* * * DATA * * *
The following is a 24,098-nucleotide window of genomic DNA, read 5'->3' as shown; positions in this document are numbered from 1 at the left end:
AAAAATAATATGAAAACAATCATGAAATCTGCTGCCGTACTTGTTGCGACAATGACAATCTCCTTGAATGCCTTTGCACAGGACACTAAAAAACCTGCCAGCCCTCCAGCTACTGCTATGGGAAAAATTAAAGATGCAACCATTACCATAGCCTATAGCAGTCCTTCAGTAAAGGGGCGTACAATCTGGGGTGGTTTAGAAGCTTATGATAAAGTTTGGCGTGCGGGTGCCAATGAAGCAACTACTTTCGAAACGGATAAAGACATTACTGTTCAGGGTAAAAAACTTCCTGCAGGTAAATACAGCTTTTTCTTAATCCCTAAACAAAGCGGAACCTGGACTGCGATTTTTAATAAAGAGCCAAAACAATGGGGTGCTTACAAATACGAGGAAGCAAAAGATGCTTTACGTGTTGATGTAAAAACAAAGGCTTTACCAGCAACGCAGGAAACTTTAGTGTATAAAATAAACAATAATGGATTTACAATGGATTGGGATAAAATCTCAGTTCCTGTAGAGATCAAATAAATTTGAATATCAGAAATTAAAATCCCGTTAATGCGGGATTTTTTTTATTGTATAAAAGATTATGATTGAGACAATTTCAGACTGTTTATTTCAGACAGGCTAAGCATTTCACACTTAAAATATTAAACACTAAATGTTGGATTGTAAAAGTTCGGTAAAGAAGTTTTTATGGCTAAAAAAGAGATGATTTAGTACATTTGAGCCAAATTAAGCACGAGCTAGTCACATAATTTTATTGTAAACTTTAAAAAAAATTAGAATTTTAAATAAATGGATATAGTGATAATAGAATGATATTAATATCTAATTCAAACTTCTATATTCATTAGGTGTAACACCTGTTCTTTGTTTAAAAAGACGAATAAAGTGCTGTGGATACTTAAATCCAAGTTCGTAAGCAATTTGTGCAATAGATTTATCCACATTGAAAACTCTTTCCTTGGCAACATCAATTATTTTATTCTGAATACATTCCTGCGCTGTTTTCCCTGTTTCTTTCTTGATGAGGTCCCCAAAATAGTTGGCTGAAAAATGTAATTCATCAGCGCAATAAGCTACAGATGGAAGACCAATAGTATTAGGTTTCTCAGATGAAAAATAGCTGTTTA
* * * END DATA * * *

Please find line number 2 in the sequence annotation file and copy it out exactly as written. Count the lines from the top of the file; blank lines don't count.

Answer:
AAAAATAATATGAAAACAATCATGAAATCTGCTGCCGTACTTGTTGCGACAATGACAATCTCCTTGAATGCCTTTGCACAGGACACTAAAAAACCTGCCAGCCCTCCAGCTACTGCTATGGGAAAAATTAAAGATGCAACCATTACCATAGCCTATAGCAGTCCTTCAGTAAAGGGGCGTACAATCTGGGGTGGTTTAGAAGCTTATGATAAAGTTTGGCGTGCGGGTGCCAATGAAGCAACTACTTTCGAAACGGATAAAGACATTACTGTTCAGGGTAAAAAACTTCCTGCAGGTAAATACAGCTTTTTCTTAATCCCTAAACAAAGCGGAACCTGGACTGCGATTTTTAATAAAGAGCCAAAACAATGGGGTGCTTACAAATACGAGGAAGCAAAAGATGCTTTACGTGTTGATGTAAAAACAAAGGCTTTACCAGCAACGCAGGAAACTTTAGTGTATAAAATAAACAATAATGGATTTACAATGGATTGGGATAAAATCTCAGTTCCTGTAGAGATCAAATAAATTTGAATATCAGAAATTAAAATCCCGTTAATGCGGGATTTTTTTTATTGTATAAAAGATTATGATTGAGACAATTTCAGACTGTTTATTTCAGACAGGCTAAGCATTTCACACTTAAAATATTAAACACTAAATGTTGGATTGTAAAAGTTCGGTAAAGAAGTTTTTATGGCTAAAAAAGAGATGATTTAGTACATTTGAGCCAAATTAAGCACGAGCTAGTCACATAATTTTATTGTAAACTTTAAAAAAAATTAGAATTTTAAATAAATGGATATAGTGATAATAGAATGATATTAATATCTAATTCAAACTTCTATATTCATTAGGTGTAACACCTGTTCTTTGTTTAAAAAGACGAATAAAGTGCTGTGGATACTTAAATCCAAGTTCGTAAGCAATTTGTGCAATAGATTTATCCACATTGAAAACTCTTTCCTTGGCAACATCAATTATTTTATTCTGAATACATTCCTGCGCTGTTTTCCCTGTTTCTTTCTTGATGAGGTCCCCAAAATAGTTGGCTGAAAAATGTAATTCATCAGCGCAATAAGCTACAGATGGAAGACCAATAGTATTAGGTTTCTCAGATGAAAAATAGCTGTTTA